Sometimes it seems the Lord leads us into a life that can’t possibly be His will. What started with such promise has become such a challenge. It’s tough to know what to do next.
What do you do when the life God has promised you looks nothing like the life God has given you?
God had promised a son to Sarai and her husband, Abram. And yet at the same time, God prevented conception. This is the will of God? Go figure.
What God said is a lesson we need to hear.
Moses and the Hebrew nation, traveling in the wilderness of Zin, would have stood speechless as they reached the precipice of this breathtaking canyon—the Nahal Zin.
The Nahal Zin, or Ein Avdat, drains the northeastern Negev highlands to the Dead Sea, dropping 500 feet in a series of waterfalls. The Ein Avdat spring surfaces at the base of a spectacular 50-foot waterfall to create a saltwater pool 25 feet deep. The origin of the spring remains an enigma.
Visitors today can park at a beautiful overlook and hike down into the canyon. The view is breathtaking.
Even Moses’ jaw would have dropped when he saw it.
It takes great vision to see something where there is nothing. Israel’s first prime minister, David Ben-Gurion, saw the vast expanse of Israel’s Negev as something that offered great potential. In 1953, he settled in the kibbutz Sde Boker, urging Israelis to help him tame the Negev into a new society for Israel.
To many, the idea seemed no more than a pipe dream. As a result, the plea fell on deaf ears, for the arid region receives barely eight inches of rain per year.
In the Negev, life has one uncompromising requirement: water.
Through this simple need in the same land, God taught His people a life-giving lesson.
We can drink from it as well.
At Tel Arad, the whole land of Canaan lay before the Hebrews. They had waited and wandered forty years in the wilderness. The Promised Land was theirs for the taking. Right there before them!
Instead, God led the Hebrews on a major detour.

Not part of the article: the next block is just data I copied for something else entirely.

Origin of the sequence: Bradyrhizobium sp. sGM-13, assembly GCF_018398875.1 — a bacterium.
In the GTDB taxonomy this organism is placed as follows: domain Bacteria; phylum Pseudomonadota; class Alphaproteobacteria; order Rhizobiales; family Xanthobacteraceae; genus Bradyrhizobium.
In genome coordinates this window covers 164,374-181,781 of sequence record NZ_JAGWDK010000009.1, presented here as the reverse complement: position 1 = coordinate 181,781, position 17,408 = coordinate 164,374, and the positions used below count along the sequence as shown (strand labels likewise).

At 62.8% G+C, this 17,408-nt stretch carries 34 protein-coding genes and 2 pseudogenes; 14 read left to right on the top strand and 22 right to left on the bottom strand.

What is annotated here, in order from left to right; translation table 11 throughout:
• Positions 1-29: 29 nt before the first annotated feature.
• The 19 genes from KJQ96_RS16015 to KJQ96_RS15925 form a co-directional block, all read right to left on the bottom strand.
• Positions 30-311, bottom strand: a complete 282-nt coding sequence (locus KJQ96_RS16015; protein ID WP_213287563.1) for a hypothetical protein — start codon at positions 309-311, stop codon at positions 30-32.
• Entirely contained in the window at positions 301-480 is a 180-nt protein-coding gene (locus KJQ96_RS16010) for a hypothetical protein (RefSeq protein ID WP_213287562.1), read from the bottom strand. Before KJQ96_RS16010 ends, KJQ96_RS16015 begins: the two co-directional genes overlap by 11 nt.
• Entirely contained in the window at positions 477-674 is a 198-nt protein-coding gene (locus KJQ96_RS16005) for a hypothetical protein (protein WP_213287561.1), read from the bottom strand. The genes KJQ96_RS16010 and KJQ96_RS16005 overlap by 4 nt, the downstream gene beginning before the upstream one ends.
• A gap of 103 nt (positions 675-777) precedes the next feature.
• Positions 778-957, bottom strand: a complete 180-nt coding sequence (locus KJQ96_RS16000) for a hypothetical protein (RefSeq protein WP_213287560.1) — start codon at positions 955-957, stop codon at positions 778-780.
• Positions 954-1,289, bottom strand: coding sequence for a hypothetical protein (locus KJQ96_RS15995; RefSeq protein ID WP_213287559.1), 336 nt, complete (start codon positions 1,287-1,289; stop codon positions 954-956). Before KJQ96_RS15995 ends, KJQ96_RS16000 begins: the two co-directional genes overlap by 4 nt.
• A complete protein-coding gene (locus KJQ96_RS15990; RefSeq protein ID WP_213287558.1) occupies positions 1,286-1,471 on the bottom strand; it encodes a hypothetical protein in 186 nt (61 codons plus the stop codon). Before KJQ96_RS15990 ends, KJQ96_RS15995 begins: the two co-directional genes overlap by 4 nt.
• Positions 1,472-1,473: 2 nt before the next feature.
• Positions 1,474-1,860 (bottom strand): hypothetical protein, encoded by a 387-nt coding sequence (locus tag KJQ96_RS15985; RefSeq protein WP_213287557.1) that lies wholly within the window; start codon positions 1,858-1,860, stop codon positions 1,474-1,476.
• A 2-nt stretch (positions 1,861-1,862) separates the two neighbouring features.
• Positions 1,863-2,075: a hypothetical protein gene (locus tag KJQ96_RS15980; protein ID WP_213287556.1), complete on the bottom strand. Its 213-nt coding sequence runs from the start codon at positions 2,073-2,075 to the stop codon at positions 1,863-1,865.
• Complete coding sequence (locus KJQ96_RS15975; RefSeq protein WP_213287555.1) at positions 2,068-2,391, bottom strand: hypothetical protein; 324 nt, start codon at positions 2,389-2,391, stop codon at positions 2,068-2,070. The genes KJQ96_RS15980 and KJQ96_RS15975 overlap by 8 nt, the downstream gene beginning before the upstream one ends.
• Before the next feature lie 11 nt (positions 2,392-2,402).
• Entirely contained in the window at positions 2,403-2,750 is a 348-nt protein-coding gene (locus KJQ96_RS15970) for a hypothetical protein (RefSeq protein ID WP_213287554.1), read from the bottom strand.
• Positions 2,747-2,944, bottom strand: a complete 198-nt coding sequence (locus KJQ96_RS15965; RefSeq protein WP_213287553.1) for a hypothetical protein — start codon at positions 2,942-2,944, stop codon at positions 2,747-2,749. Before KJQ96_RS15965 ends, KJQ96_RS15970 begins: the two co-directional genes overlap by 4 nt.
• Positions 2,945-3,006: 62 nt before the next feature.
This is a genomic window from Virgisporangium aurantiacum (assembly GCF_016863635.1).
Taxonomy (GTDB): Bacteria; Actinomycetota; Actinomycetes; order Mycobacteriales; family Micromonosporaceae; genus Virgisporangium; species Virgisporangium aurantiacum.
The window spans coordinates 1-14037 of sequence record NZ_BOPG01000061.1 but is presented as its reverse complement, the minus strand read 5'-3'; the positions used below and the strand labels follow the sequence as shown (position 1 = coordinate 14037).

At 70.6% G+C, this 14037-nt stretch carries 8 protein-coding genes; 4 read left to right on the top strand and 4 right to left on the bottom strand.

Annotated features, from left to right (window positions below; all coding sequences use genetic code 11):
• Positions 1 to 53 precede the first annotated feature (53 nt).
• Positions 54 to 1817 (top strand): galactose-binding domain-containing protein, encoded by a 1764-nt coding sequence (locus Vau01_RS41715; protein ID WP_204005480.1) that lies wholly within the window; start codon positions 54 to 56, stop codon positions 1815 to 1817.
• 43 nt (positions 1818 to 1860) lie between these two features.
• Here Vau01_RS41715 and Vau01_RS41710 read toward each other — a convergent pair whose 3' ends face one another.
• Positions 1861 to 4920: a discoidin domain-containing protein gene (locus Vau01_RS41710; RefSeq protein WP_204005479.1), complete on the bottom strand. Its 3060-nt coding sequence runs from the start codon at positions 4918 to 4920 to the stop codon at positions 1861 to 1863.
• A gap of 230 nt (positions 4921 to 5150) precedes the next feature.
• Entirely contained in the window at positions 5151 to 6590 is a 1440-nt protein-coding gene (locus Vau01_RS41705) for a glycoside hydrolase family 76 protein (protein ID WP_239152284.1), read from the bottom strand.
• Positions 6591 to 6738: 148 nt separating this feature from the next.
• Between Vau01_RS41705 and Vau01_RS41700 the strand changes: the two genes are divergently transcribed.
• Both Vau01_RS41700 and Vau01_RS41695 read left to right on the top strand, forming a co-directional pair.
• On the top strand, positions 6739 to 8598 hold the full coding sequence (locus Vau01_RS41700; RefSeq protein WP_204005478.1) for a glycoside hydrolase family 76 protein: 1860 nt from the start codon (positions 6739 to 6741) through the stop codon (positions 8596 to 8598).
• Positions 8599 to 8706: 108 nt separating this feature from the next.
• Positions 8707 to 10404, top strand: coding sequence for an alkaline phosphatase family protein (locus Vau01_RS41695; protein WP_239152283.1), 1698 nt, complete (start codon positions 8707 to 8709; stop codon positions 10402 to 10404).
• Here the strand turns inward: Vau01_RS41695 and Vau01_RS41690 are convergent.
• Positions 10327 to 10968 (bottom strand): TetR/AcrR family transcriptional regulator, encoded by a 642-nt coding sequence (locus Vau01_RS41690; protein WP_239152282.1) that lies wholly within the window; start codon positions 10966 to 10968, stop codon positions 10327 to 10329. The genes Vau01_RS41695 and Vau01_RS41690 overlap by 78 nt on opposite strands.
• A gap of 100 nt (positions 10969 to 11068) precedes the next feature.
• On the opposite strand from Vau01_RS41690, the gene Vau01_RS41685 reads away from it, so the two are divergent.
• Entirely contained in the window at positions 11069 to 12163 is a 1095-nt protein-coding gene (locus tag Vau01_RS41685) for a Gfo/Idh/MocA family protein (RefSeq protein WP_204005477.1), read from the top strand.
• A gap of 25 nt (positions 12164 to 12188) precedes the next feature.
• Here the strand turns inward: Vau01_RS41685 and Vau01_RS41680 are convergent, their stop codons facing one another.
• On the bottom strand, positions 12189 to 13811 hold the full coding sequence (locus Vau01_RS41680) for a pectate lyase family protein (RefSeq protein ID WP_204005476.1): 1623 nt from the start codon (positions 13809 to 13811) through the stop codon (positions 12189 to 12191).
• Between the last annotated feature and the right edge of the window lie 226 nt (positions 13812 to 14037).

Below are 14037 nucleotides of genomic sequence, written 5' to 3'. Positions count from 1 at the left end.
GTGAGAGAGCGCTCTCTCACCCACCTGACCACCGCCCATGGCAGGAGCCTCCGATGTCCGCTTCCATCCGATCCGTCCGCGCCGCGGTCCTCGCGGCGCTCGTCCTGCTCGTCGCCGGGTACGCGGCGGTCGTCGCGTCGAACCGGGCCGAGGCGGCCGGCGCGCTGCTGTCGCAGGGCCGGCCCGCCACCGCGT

Tel Arad in Israel’s Negev offers many benefits to its visitors. It’s an oasis of ancient archaeology. It gives a rare glimpse of Judah’s idolatry.
And it speaks to us today of the need to tap the brakes on our impatience with God’s leading.
Just say the name, “Beersheba,” and images come to mind of an old, crusty patriarch leaning on his staff in the dry winds of the wilderness.
I imagine Abraham squinting through the head covering that shelters his wrinkled face and thirsty lips. He scans the barren Negev for thieves.
Not for thieves who would take his flocks or possessions, but for those who would steal water—the Negev’s most precious and indispensable commodity.
Beersheba epitomizes the faith God required to live in the Holy Land. Standing in the arid winds of Tel Beersheba, the truth seems both overwhelming and irresistible.
God used this unassuming, barren place to shape some of the most significant lives in the Bible.
I thought I understood the wilderness wanderings of Israel. Then I traveled through the wilderness. On my summer visits there, I never had to check the forecast. It only fluctuated from blistering to broiling.
After a searing hike through this wilderness, a traveling companion of mine boarded the bus, his shirt sweat-soaked. He collapsed in his seat, and someone asked him if he now understood why the Hebrews grumbled and failed in obedience to God.
He took a long gulp from his canteen and then blurted, “I’m with them!”